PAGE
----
Gregory Burchell has more than 6,000 Hot Wheels die-cast cars, trains, airplanes and collectible cars on display in his home, many of them set up in dioramas.
Nancy De Gennaro/DNJ
Want to see your customized dream machine immortalized as a Hot Wheels die-cast collectible? The toy brand is looking for you and your car.
The Hot Wheels Legends Tour is coming to Teterboro on Saturday, and, in addition to displays of Hot Wheels collectibles and life-size Hot Wheel cars, the toy brand will be holding a contest to find a custom car worthy of being reproduced as a 1/64 scale miniature.
The deadline for registering for the contest is Friday and car owners must register in advance. Contestants can register with Hot Wheels online.
The event, which celebrates the 50th anniversary of Hot Wheels, is expected to draw hundreds of Hot Wheels fans, in addition to contest participants.
On hand for the event, which will be held from 8 a.m. to 11 a.m. in the parking lot of the Walmart store at Teterboro Landing, will be Bruce Pascal, a Hot Wheels collector who owns over 3,500 of the miniature cars, a collection valued at over $1.5 million. He will be displaying the most expensive Hot Wheels collectible on record, a pink “Beach Bomb” prototype, so rare it is valued at $150,000.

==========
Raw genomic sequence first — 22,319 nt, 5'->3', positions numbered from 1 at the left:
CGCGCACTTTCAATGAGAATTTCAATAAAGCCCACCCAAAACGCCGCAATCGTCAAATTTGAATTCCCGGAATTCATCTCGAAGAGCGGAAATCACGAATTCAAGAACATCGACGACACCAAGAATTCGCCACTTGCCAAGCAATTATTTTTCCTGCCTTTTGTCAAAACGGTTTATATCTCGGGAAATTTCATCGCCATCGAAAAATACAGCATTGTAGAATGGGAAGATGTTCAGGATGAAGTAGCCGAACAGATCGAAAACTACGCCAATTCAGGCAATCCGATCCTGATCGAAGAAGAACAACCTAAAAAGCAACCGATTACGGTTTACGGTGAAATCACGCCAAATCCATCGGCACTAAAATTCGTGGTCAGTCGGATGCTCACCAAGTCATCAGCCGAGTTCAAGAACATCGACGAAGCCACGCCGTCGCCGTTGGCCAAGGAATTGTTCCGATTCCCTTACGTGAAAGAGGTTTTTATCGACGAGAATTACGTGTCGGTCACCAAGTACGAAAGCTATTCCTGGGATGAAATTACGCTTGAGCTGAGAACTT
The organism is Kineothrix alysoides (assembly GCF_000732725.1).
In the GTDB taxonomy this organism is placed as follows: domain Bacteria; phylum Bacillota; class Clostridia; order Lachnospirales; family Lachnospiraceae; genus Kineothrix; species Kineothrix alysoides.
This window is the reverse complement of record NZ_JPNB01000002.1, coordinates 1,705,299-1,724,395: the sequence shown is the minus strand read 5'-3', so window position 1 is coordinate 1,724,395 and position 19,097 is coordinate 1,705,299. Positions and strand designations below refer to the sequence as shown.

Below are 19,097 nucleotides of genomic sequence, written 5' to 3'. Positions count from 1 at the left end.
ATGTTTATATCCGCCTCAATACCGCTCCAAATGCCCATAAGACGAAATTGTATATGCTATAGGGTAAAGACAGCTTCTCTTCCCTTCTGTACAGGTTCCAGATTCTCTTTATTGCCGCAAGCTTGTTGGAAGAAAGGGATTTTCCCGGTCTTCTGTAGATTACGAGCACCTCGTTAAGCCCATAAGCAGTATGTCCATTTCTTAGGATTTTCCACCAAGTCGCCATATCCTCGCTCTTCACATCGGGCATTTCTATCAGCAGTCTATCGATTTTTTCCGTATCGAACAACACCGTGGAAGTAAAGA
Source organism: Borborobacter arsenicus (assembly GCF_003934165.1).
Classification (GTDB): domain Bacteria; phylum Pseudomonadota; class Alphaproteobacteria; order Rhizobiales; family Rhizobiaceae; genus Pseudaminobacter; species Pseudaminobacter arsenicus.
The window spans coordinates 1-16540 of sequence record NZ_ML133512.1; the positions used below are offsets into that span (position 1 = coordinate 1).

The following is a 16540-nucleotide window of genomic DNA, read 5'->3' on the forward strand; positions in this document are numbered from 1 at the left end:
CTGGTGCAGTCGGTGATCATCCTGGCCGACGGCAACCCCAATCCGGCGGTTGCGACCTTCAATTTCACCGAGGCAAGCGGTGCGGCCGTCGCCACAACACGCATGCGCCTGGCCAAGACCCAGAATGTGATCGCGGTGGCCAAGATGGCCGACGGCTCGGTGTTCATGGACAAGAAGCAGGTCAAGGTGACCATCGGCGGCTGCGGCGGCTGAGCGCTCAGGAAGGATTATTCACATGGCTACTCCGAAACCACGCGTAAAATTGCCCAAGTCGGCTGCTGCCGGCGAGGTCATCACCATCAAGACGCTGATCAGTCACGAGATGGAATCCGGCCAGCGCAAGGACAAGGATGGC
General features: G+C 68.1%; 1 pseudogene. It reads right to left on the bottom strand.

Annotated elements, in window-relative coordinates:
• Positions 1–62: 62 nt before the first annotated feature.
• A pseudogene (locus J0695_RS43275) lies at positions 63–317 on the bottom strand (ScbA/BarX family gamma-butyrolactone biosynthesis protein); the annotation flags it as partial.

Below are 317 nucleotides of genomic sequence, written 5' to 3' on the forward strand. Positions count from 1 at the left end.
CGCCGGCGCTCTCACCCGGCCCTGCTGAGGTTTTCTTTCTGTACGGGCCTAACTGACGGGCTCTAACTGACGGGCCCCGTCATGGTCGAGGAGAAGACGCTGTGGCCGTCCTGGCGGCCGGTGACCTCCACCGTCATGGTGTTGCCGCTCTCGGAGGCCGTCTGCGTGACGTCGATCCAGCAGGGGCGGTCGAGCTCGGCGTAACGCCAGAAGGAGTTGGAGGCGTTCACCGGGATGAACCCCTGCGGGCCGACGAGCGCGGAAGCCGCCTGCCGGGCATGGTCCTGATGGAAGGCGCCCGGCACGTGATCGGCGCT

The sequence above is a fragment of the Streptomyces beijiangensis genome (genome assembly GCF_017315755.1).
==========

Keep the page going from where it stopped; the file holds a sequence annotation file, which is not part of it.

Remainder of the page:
There also will be life-size versions of Hot Wheels cars.
“One of the great things about the event is it appeals to all ages,” said Ted Wu, vice president of Design for Hot Wheels. “We’ve got our cars which appeal to both kids and adults. Then people bring their cars in, which they try to compare to Hot Wheels cars,” he said. “A lot of great cars come out.”
The winner selected at the Teterboro event wins a trip to the SEMA specialty car show in Las Vegas and a chance to compete against 15 other cars to become a Hot Wheels die-cast.
Contestants will be judged by Wu, Pascal and fashion designer and Porsche collector Magnus Walker.
What makes a car Hot Wheels worthy?
“There are three main things,” Wu said. “The first one is the garage spirit, the idea that these cars are built and not bought. We want to make sure there’s a story behind each car and that the car’s really been loved and taken care of by the owner,” he said.
“The second thing we look at is authenticity. When you look at it do you say immediately ‘It’s a Hot Wheels car.’ With outrageous design, amazing performance,” he said.
“And the third thing is originality,” Wu said. “We have a Hot Wheels team that’s designed over 25,000 unique vehicles over the past 50 years. So we want to make sure that this car really stands out,” he said.
Teterboro is the fifth stop on a 15-city Legends tour. The remaining events where Hot Wheels will be seeking custom car winners can be found here.
CONTROVERSY: Englewood Cliffs council meeting turns raucous
DID YOU KNOW: Your New Jersey hometown may not be a town at all
Read or Share this story: https://njersy.co/2JOR8cl